W3C Widgets in GWT

18th June 2010, 1521

Back when Google Web Toolkit (GWT) was first released in 2006 I was still working for Opera Software and thought it would be an interesting side-project to see if it was possible to create a W3C Widget using GWT.

A couple of months ago, after holding a presentation about Widgets on mobile phones the question of whether it would be possible to develop Widgets with GWT came up and I decided to finally create the proof of concept.


Google Web Toolkit (or GWT), is a tool produced by Google that allows you to develop rich JavaScript applications by writing Java code that is then converted to cross platform JavaScript code.

The advantages of this are that developers with existing Java skills don't need to learn a new language in order to produce rich web applications, you gain the advantages of static typing in your code (and therefore fewer runtime failures) and that GWT abstracts away the differences between user agents that often cause frustration when developing rich web applications that must run across a variety of web browsers. GWT also comes with a library of UI componenets that you can use in your applications.

The example code

My example project can be found on BitBucket: http://bitbucket.org/sharebear/gwt-hello-world

For the purposes of this proof of concept I have just created a skeleton gwt-maven project that consists of a very simple "Hello World!" application constructed from the following html file;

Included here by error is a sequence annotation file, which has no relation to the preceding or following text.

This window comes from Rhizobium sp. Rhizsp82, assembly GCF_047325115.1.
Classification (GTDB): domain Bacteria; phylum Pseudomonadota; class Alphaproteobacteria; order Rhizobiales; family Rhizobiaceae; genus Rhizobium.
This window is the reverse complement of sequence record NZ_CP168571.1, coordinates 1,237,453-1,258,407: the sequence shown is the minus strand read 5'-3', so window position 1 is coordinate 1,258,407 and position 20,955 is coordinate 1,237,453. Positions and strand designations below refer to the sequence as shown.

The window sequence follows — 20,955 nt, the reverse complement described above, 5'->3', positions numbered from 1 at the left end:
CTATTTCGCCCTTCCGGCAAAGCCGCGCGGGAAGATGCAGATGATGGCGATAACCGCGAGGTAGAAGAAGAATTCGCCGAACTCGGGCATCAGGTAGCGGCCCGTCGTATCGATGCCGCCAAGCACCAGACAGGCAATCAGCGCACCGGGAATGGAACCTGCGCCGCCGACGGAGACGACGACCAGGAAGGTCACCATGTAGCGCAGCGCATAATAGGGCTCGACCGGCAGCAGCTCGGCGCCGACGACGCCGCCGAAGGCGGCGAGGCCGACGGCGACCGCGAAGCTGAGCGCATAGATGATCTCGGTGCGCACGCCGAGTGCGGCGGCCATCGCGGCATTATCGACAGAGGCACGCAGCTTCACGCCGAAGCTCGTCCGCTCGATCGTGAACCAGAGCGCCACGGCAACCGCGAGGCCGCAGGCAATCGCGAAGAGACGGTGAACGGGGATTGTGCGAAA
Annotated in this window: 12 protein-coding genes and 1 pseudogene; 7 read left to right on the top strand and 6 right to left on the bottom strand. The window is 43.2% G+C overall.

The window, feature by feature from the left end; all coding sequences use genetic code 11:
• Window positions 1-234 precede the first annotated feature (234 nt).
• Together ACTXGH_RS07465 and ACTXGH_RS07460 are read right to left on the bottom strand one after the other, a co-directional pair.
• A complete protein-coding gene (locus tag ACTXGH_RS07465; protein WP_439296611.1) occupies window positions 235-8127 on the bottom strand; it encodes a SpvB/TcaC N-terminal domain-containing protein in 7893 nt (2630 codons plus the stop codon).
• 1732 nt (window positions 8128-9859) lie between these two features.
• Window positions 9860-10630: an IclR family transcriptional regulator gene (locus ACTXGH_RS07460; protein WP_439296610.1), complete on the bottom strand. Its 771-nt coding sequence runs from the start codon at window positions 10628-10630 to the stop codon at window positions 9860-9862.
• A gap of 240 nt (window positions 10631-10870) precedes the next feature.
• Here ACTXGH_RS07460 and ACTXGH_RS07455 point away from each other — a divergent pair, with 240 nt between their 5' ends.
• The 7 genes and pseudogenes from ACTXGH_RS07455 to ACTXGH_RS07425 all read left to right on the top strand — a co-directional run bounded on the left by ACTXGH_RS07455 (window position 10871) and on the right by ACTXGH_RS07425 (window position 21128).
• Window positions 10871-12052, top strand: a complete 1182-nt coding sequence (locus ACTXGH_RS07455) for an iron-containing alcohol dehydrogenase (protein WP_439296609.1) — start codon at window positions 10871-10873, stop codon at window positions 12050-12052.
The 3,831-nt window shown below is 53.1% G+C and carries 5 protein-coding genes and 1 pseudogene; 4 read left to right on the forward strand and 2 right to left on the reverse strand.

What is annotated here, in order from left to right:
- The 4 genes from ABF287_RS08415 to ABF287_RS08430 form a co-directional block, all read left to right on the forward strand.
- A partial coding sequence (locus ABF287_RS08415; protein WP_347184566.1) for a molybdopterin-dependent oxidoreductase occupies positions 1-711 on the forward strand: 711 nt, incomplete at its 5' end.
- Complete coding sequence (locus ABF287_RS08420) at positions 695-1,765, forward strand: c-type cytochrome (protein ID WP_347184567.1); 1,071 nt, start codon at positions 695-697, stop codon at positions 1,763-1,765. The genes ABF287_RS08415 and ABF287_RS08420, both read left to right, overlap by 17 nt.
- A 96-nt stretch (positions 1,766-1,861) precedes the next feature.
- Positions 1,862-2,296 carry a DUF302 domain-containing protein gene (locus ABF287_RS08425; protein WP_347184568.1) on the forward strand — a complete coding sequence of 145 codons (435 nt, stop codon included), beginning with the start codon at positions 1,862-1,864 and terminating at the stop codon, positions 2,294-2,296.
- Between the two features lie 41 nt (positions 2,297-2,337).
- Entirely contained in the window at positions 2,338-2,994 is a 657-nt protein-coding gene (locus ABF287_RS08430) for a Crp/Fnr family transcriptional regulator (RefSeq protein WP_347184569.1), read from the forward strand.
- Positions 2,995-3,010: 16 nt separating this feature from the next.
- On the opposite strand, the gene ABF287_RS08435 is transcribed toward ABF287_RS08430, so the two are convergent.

<!DOCTYPE html>
  <script type="text/javascript" language="javascript" src="hello_world/hello_world.nocache.js"></script>


And the following EntryPoint class;

public class HelloWorld implements EntryPoint {

  public void onModuleLoad() {
    Label label = new Label("Hello World!");

    DockLayoutPanel panel = new DockLayoutPanel(Style.Unit.EM);

Packaging the widget

In order to create the widget according to the packaging and bla bla specification I have attached a maven-antrun execution to the package goal in maven so that it will execute after the GWT compiler. This execution takes all of the artifacts generated by GWT and packages them together with the contents of the src/main/webapp directory where I have defined a simple config.xml for the widget.

The maven definition looks like this;

         <property name="widget.filename" value="${project.build.directory}/${project.build.finalName}.wgt"/>
          <zip destfile="${widget.filename}">
            <fileset dir="src/main/webapp"/>
            <fileset dir="${project.build.directory}/${project.build.finalName}"/>

After running mvn package with the above configuration in place you will find that a .wgt file has been created in the target directory of your maven project.

Installing/Running the widget

Not content with just packaging the widget, I also want to install and run my widget directly from my maven build in order to reduce the round-trip time when testing out changes. In order to do this I have the following antrun execution (tested on OS X and Windows XP);

    <tasks unless="widget.install.skip">
      <property name="widget.filename" value="${project.build.directory}/${project.build.finalName}.wgt"/>
      <exec executable="open" os="Mac OS X">
        <arg value="${widget.filename}"/>
      <exec executable="cmd" osFamily="windows">
        <arg value="/c ${widget.filename}"/>

Now when I run mvn install, the widget installer is run allowing me to run and test my widget immediately.

Further work

For now this is only a very trivial example, I would be surprised if there weren't a few problems that crop up when trying to develop a full widget, especially regarding initiating cross site XMLHttpRequests. I hope to make a more fully developed example at some point over the summer.

This Blog represents my personal views and experiences which are not necessarily the same as those of my employer.